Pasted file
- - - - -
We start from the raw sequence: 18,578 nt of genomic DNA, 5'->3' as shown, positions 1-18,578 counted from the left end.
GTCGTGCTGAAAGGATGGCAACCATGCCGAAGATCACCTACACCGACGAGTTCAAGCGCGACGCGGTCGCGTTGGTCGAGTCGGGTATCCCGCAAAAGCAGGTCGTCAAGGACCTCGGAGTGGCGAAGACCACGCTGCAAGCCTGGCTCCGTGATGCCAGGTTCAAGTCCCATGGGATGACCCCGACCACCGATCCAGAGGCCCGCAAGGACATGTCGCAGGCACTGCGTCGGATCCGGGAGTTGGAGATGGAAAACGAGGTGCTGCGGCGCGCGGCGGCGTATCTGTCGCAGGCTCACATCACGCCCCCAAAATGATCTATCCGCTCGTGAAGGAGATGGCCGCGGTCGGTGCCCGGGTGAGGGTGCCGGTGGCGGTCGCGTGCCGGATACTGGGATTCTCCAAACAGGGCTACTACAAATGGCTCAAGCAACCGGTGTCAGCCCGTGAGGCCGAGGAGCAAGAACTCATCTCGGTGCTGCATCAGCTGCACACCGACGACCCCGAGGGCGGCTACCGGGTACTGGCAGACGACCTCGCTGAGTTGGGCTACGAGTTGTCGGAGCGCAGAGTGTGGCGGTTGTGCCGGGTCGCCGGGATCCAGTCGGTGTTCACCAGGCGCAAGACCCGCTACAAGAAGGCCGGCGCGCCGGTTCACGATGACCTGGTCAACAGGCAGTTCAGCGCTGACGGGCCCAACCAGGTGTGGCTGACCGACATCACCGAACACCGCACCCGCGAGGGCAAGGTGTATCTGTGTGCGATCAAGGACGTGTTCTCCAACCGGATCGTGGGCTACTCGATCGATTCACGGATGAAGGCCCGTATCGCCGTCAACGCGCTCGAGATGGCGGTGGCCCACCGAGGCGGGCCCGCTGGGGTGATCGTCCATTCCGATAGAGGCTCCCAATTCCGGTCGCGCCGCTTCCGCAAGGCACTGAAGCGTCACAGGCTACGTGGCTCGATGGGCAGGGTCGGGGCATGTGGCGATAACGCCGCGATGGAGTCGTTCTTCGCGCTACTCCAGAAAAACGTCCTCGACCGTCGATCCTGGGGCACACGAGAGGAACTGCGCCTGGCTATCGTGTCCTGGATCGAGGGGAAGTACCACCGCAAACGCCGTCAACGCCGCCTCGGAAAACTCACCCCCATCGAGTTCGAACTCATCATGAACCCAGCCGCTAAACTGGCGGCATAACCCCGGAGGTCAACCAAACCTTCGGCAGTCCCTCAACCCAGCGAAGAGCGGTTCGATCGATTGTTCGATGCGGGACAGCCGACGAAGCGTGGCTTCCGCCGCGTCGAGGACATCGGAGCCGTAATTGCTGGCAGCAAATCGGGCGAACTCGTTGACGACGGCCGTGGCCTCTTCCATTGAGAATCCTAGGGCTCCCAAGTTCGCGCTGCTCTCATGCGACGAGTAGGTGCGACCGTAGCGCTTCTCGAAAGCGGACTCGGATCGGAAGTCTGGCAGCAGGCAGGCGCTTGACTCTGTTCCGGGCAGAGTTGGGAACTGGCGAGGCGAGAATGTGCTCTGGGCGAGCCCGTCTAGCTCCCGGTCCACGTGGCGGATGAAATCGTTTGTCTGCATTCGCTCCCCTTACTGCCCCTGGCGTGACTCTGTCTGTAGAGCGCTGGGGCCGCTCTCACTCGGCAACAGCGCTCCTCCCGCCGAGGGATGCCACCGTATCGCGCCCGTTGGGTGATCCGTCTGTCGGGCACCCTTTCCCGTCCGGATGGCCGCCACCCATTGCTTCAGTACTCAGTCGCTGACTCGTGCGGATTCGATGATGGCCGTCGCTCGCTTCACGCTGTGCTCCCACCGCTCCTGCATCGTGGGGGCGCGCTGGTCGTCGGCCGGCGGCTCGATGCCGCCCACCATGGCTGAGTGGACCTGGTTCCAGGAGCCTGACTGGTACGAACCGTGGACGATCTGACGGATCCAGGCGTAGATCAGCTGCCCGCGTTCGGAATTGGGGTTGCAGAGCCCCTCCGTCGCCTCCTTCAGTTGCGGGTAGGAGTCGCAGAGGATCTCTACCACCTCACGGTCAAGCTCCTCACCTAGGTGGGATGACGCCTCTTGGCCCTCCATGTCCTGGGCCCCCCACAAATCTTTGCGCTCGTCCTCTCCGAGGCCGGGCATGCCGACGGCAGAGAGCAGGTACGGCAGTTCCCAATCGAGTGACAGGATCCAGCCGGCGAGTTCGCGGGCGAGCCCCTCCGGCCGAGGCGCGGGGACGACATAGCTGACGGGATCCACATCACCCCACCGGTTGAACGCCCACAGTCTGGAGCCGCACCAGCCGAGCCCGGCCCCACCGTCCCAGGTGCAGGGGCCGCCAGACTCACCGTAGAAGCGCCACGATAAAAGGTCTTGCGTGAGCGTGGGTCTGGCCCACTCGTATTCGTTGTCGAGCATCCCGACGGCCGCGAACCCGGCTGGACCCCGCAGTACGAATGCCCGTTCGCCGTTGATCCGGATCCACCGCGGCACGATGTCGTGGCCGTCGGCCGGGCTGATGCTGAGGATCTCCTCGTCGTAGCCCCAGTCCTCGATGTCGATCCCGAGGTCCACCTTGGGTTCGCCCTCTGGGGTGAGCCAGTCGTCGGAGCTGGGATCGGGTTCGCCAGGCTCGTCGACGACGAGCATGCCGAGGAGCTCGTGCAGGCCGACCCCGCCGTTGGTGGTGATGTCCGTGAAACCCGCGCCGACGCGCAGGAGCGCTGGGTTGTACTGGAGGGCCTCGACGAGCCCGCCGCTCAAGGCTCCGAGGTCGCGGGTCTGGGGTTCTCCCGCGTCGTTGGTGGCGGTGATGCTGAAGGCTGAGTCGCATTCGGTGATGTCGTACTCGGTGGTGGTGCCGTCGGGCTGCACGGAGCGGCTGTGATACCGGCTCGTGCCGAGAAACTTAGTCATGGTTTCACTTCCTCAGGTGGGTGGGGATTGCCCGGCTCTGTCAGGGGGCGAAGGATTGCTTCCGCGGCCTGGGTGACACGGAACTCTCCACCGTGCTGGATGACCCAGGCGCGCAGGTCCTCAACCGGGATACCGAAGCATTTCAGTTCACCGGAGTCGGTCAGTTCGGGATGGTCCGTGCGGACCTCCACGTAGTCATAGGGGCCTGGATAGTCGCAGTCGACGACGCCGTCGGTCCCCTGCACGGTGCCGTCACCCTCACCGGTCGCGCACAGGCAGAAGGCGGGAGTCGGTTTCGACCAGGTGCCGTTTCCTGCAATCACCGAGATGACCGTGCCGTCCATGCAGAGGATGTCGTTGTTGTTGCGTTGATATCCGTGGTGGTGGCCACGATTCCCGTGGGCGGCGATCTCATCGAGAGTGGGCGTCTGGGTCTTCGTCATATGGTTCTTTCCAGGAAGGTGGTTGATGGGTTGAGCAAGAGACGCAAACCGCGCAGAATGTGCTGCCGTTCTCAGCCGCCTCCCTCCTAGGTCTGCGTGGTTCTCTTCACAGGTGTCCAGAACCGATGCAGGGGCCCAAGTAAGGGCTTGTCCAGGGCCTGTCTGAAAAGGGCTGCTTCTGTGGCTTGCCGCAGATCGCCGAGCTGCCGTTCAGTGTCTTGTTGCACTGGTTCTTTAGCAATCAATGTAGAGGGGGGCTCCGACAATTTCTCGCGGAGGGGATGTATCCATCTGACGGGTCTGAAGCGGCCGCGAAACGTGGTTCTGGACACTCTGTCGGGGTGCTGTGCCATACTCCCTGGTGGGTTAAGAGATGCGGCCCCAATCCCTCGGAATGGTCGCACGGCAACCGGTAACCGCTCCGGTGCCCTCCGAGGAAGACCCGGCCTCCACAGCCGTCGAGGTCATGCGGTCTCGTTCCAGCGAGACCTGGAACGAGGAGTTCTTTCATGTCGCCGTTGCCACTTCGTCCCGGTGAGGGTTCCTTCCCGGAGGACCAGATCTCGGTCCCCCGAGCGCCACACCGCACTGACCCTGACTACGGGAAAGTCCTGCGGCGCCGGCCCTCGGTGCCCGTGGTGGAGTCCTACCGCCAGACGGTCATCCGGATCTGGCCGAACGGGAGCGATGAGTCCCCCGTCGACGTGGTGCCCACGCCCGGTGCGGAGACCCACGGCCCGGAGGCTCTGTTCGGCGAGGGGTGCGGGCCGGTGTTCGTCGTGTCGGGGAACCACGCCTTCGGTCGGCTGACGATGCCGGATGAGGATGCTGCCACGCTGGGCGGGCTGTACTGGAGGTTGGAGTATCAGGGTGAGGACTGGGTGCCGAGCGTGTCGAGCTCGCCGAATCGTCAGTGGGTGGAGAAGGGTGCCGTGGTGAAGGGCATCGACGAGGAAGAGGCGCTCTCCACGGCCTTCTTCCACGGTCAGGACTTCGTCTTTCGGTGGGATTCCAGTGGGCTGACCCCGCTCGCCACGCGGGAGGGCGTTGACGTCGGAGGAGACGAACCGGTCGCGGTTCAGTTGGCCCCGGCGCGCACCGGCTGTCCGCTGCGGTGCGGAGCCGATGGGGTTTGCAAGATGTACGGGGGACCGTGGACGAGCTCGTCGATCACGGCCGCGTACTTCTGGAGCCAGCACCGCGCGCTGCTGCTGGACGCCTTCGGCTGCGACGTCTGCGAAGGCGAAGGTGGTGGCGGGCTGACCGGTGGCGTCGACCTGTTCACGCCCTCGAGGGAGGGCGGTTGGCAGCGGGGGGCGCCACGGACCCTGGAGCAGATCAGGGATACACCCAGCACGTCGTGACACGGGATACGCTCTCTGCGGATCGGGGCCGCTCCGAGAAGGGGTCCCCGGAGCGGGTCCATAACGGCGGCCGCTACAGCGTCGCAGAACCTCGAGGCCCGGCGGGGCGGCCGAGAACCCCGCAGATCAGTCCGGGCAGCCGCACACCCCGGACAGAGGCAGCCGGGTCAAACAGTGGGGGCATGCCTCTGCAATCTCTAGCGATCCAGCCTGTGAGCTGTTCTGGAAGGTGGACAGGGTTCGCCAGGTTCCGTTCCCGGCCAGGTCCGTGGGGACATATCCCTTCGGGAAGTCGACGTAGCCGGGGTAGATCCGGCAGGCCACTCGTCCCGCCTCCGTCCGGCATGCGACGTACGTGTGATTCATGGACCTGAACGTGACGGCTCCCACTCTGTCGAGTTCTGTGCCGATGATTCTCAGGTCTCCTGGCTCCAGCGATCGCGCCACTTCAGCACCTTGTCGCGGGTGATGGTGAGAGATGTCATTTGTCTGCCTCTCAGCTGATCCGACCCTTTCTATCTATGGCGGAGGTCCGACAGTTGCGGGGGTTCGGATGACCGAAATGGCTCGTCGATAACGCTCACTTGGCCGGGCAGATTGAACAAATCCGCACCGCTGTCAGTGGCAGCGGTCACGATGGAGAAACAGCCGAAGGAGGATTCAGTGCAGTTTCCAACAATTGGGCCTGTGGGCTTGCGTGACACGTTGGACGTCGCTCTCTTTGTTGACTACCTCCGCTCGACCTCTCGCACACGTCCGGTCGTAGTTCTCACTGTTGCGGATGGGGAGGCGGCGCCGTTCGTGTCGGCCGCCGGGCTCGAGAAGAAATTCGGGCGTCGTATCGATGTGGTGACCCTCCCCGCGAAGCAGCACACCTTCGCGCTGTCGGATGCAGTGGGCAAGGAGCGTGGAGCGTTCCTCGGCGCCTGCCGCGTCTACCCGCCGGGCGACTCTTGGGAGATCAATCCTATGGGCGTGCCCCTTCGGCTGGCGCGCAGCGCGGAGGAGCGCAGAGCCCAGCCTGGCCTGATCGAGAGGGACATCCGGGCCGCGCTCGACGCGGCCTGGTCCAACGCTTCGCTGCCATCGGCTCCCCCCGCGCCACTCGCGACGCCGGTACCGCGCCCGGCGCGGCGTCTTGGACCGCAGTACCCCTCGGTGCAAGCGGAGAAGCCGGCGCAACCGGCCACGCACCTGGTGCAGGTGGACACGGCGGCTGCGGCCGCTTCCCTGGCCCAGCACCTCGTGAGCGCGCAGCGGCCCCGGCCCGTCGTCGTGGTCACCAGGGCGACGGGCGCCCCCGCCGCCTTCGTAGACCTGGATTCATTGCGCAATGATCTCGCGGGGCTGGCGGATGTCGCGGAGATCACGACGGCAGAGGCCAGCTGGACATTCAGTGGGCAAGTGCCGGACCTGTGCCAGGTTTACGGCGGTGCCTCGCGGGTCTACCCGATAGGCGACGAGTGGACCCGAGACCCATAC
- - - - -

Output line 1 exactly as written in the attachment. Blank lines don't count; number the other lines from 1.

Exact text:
We start from the raw sequence: 18,578 nt of genomic DNA, 5'->3' as shown, positions 1-18,578 counted from the left end.